Estimating the actual cost of performing earthwork requires careful consideration of the variables involved. This includes items such as type of soil, whether water will be encountered, dewatering, whether banks need bracing, disposal of excavated earth, and length of haul to fill or spoil sites, etc.
It is very important to consider what time of year the project is scheduled for completion. Bad weather can create large cost overruns from dewatering, site repair, and lost productivity from cold weather.
When figuring the slope areas of pit excavation, remember that the slope areas usually form a right triangle when viewed as a section. Since the area of two right triangles equals the area of one rectangle with equal base and height dimensions, the volume of the slope area will equal the depth of the pit (the height) times the cut back distance of the slope (the base) times half the perimeter of the pit.
Cut and Fill
If a project has a large quantity of cut or fill, consider inquiring whether the site grade can be raised or lowered to economize the earthwork portion of the estimate.
If the project requires a large quantity of fill, consider creating a borrow pit on the site. This can lower the estimate significantly, as the cost for suitable fill material can be quite high in some areas of the country. The borrow pit can also be helpful as a receptacle for on-site spoil or other excavated materials, in this case saving dump charges.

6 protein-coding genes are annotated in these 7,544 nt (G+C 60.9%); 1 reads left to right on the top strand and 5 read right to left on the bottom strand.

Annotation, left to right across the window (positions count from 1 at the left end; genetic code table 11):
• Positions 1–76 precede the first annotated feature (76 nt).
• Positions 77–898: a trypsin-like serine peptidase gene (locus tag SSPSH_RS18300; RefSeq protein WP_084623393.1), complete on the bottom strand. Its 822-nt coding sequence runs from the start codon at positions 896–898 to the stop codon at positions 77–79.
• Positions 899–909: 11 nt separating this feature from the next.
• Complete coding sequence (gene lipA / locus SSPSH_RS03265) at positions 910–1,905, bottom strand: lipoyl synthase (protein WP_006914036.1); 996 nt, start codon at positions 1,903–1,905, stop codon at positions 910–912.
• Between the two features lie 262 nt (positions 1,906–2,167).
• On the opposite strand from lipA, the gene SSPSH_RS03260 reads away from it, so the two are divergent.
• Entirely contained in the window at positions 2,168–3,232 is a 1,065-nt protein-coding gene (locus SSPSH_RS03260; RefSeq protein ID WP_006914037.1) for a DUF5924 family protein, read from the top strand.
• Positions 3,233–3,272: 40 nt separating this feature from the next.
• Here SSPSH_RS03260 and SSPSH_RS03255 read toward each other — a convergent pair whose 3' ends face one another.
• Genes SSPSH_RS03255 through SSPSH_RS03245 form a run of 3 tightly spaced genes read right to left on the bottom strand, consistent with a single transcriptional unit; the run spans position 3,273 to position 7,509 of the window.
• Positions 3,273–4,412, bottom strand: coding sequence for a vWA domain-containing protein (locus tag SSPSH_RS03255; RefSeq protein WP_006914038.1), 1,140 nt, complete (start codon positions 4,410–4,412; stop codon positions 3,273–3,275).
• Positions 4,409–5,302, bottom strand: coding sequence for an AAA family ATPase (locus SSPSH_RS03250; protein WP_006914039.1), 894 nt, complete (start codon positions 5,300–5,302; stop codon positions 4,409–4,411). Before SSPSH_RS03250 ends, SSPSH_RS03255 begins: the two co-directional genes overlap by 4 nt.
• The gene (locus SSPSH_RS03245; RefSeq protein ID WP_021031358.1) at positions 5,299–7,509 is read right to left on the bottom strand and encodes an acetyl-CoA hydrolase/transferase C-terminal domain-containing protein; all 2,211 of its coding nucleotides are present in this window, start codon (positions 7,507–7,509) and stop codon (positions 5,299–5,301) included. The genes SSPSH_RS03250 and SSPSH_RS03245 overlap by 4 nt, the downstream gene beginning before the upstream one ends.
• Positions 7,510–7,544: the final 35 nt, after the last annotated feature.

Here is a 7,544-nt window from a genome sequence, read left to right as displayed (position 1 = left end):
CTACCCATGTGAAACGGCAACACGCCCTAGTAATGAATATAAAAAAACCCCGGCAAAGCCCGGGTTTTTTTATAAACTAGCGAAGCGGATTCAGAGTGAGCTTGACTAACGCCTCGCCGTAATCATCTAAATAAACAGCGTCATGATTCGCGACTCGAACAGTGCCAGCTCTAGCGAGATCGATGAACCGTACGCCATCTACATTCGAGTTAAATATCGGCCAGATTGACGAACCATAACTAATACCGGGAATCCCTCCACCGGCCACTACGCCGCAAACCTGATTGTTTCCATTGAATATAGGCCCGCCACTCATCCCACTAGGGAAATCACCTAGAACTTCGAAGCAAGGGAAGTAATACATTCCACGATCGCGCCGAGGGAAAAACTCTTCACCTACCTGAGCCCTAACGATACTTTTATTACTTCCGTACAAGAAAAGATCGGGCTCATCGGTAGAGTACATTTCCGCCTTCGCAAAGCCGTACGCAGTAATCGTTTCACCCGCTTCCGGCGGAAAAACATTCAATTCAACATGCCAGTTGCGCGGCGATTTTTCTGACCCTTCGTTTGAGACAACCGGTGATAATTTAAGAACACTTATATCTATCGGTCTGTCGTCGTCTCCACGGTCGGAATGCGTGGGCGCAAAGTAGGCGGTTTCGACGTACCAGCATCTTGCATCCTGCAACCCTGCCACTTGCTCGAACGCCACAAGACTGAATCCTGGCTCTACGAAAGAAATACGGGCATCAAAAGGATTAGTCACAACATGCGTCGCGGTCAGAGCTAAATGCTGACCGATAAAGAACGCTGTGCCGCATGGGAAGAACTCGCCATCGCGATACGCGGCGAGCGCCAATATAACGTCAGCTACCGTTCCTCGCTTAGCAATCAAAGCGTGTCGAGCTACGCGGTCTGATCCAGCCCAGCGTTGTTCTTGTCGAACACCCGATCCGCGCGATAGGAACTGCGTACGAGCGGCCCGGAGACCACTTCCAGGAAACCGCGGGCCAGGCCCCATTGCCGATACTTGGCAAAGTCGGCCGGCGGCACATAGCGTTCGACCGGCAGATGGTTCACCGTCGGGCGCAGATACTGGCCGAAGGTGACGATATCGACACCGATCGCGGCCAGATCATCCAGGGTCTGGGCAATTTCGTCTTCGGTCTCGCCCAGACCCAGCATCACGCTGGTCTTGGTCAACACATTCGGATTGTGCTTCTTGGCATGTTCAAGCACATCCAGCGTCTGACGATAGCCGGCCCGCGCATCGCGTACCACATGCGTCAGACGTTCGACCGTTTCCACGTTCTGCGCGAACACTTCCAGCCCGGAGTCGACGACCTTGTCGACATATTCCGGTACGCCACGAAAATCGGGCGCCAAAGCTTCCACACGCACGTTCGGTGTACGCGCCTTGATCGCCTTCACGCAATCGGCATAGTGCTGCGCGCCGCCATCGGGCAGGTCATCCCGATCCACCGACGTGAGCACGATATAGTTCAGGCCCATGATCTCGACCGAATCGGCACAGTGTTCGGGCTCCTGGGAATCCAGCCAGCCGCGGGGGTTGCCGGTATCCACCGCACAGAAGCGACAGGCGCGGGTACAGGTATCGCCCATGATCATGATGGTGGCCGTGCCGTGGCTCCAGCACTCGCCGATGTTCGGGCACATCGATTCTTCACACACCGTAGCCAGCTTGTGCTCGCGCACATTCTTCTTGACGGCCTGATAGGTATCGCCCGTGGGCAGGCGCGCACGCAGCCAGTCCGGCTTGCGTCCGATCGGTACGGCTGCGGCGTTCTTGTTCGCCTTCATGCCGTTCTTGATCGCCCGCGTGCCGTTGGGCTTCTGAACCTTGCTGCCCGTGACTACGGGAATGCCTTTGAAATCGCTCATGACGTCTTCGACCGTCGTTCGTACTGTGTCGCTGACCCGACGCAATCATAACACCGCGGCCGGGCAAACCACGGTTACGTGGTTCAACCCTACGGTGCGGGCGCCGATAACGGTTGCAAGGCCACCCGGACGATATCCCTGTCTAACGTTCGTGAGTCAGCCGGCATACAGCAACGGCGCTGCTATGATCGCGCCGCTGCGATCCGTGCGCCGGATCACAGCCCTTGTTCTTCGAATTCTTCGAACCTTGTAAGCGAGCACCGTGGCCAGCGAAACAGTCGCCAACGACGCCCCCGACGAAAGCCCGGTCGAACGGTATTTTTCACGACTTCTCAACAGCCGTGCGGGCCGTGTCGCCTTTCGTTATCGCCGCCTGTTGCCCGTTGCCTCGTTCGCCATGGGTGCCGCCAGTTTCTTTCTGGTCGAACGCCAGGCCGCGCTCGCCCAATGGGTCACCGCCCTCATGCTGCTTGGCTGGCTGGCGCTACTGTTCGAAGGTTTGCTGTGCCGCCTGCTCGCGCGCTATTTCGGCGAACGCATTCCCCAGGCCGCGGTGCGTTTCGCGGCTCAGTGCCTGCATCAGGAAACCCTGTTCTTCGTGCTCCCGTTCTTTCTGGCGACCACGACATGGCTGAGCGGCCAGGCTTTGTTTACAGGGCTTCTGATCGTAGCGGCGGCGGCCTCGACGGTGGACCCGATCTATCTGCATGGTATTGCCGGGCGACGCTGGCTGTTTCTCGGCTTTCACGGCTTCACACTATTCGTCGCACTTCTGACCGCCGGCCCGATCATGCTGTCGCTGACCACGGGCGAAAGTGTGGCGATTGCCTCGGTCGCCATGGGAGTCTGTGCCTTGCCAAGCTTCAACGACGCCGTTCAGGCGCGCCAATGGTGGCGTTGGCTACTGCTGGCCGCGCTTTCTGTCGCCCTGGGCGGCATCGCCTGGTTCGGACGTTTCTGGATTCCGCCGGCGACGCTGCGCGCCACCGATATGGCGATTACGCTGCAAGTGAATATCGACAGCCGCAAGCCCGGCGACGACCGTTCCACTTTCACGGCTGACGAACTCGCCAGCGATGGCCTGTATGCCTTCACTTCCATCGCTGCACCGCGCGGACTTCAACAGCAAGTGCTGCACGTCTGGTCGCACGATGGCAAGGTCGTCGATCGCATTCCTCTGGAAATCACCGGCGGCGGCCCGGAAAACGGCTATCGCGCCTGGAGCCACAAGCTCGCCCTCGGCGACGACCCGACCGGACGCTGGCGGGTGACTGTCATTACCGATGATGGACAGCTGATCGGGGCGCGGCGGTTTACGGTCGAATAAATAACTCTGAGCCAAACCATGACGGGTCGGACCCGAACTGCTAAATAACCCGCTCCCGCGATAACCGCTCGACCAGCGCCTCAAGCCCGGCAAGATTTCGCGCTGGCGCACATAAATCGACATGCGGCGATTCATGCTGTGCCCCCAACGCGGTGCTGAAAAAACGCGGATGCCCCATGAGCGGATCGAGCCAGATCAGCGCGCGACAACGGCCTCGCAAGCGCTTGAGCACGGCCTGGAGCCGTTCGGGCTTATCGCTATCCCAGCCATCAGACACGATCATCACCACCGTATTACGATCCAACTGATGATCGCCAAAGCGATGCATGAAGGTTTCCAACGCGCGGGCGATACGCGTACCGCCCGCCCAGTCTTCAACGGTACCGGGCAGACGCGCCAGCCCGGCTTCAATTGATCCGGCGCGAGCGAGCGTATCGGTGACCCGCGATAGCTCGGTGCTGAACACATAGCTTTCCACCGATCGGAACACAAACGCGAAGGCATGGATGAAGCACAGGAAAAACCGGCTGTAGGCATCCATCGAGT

It is important to keep in mind the location and availability of dump sites for spoil while estimating earthwork . Unexpectedly, large cost can accrue if the only site open to receive spoil quite a distance away.
Clearing and Grubbing
Often one of the most expensive parts of clearing and grubbing is the disposal of tree stumps. It is a good idea to know how and where this task can be carried out before completing the estimate.
One of the most common mistakes made in site work estimating involves site access. Estimators should visit the site not only to review site conditions, but to trace the route that the general or subcontractors’ equipment will take to get to the site. If the equipment that is to be used on this project cannot get to the site, the estimate may be completely inaccurate.
Sewerage and Drainage
One should not automatically assume that the sewerage and drainage lines will go in at the early stages of the project. It may appear to make sense from a scheduling standpoint, but the inconvenience of having the site divided in half, with open trenches, loose pipe, and restricted access, may ultimately cost more in lost time.
Many companies, eager to get started on their projects, shortchange the site investigation process. For the relatively short times and small amount of money involved, it is not a good idea to skimp on this important item. The untimely discovery of even one subsurface “abnormality” can be a painful lesson. Investigate the site thoroughly!